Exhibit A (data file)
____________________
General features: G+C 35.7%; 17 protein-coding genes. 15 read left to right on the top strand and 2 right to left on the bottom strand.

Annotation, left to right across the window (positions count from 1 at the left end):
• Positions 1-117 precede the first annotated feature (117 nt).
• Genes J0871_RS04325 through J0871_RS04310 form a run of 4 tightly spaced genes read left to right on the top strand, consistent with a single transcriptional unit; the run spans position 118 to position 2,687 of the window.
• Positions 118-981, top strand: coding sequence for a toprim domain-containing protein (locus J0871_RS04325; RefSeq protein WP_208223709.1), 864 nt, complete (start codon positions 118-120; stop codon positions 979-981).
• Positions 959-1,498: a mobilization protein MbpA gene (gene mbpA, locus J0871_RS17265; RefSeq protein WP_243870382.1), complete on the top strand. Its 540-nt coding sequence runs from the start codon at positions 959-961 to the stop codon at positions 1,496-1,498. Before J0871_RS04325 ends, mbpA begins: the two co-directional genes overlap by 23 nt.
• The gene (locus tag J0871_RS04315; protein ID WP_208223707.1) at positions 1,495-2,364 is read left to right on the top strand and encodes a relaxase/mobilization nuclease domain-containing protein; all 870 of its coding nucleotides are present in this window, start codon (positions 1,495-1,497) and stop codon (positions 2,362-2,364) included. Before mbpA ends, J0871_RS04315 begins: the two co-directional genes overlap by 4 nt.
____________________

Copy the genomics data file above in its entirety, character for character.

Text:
General features: G+C 35.7%; 17 protein-coding genes. 15 read left to right on the top strand and 2 right to left on the bottom strand.

Annotation, left to right across the window (positions count from 1 at the left end):
• Positions 1-117 precede the first annotated feature (117 nt).
• Genes J0871_RS04325 through J0871_RS04310 form a run of 4 tightly spaced genes read left to right on the top strand, consistent with a single transcriptional unit; the run spans position 118 to position 2,687 of the window.
• Positions 118-981, top strand: coding sequence for a toprim domain-containing protein (locus J0871_RS04325; RefSeq protein WP_208223709.1), 864 nt, complete (start codon positions 118-120; stop codon positions 979-981).
• Positions 959-1,498: a mobilization protein MbpA gene (gene mbpA, locus J0871_RS17265; RefSeq protein WP_243870382.1), complete on the top strand. Its 540-nt coding sequence runs from the start codon at positions 959-961 to the stop codon at positions 1,496-1,498. Before J0871_RS04325 ends, mbpA begins: the two co-directional genes overlap by 23 nt.
• The gene (locus tag J0871_RS04315; protein ID WP_208223707.1) at positions 1,495-2,364 is read left to right on the top strand and encodes a relaxase/mobilization nuclease domain-containing protein; all 870 of its coding nucleotides are present in this window, start codon (positions 1,495-1,497) and stop codon (positions 2,362-2,364) included. Before mbpA ends, J0871_RS04315 begins: the two co-directional genes overlap by 4 nt.